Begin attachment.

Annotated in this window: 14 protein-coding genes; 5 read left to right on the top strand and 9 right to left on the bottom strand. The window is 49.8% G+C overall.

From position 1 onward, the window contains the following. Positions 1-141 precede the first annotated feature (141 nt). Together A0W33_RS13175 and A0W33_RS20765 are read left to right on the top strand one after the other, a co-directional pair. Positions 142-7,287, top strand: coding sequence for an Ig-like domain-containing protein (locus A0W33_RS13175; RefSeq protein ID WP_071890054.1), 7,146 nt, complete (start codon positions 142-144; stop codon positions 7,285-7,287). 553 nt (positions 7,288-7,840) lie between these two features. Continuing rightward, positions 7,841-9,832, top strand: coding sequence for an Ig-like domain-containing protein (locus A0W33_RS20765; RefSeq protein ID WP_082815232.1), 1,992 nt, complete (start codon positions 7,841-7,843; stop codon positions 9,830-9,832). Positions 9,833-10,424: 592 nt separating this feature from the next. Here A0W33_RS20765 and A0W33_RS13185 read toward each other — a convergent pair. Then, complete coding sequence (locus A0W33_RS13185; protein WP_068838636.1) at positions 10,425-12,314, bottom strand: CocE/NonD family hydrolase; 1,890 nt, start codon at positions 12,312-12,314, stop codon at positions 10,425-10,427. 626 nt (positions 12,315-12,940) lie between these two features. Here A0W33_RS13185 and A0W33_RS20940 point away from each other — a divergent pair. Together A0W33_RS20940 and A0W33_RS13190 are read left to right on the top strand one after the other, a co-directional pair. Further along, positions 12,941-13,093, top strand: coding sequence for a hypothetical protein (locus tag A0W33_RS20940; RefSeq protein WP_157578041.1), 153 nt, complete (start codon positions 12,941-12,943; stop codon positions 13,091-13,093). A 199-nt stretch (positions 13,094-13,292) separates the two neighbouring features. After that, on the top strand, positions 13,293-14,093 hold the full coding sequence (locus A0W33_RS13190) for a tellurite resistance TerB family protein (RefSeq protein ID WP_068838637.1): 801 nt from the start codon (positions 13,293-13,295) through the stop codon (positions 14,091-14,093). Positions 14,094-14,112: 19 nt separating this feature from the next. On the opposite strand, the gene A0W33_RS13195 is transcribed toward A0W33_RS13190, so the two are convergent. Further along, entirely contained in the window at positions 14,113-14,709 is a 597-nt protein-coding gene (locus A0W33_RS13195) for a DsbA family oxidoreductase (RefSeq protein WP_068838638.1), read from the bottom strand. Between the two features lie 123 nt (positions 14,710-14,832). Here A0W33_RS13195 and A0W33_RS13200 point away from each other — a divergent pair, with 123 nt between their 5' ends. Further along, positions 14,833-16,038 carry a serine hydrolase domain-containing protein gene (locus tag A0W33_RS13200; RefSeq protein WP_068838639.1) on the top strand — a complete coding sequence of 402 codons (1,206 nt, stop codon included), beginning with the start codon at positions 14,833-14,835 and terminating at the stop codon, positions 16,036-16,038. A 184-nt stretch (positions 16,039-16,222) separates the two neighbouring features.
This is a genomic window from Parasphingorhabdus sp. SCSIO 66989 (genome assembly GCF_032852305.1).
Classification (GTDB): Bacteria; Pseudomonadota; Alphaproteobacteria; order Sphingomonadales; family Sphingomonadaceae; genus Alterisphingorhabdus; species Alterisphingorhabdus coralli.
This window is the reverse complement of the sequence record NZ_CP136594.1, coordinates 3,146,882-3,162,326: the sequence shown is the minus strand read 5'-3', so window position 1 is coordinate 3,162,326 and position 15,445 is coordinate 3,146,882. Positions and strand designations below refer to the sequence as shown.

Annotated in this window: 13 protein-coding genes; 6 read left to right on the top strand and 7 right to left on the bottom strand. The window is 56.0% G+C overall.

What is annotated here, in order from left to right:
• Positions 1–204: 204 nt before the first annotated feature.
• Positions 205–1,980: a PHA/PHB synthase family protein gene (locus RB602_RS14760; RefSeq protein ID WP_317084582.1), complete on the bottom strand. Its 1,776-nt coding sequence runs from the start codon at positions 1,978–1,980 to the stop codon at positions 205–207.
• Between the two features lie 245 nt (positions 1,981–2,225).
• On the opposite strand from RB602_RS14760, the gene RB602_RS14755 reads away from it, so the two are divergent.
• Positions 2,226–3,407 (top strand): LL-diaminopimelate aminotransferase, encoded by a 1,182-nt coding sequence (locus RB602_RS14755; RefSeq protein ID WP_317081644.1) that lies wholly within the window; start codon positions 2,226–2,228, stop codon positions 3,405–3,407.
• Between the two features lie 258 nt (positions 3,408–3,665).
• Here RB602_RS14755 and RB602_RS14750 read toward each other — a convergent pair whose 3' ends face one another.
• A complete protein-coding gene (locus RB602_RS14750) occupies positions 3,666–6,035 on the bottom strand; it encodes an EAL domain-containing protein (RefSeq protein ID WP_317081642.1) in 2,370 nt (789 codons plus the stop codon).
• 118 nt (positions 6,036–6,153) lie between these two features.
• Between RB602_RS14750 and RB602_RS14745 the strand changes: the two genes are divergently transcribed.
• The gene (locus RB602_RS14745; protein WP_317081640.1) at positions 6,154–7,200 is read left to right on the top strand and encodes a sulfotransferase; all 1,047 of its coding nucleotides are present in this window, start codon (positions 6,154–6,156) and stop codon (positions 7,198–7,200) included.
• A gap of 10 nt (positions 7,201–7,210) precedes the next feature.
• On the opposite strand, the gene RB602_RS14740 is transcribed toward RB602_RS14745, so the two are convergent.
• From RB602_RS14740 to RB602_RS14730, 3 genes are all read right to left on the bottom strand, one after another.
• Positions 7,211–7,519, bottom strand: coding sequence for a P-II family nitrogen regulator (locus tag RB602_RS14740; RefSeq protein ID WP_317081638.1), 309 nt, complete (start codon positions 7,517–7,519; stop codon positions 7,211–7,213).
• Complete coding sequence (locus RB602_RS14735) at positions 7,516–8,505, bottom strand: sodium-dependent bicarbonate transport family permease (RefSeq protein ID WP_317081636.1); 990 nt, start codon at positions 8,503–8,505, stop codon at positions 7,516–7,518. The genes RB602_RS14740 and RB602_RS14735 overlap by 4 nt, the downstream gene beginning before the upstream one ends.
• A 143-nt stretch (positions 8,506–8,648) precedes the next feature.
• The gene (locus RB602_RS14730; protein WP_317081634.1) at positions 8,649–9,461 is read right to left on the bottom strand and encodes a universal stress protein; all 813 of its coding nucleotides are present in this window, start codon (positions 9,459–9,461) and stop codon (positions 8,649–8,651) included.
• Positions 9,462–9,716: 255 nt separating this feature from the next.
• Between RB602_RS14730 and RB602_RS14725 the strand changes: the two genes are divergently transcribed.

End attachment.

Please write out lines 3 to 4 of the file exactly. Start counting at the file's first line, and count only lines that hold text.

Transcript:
This is a genomic window from Parasphingorhabdus sp. SCSIO 66989 (genome assembly GCF_032852305.1).
Classification (GTDB): Bacteria; Pseudomonadota; Alphaproteobacteria; order Sphingomonadales; family Sphingomonadaceae; genus Alterisphingorhabdus; species Alterisphingorhabdus coralli.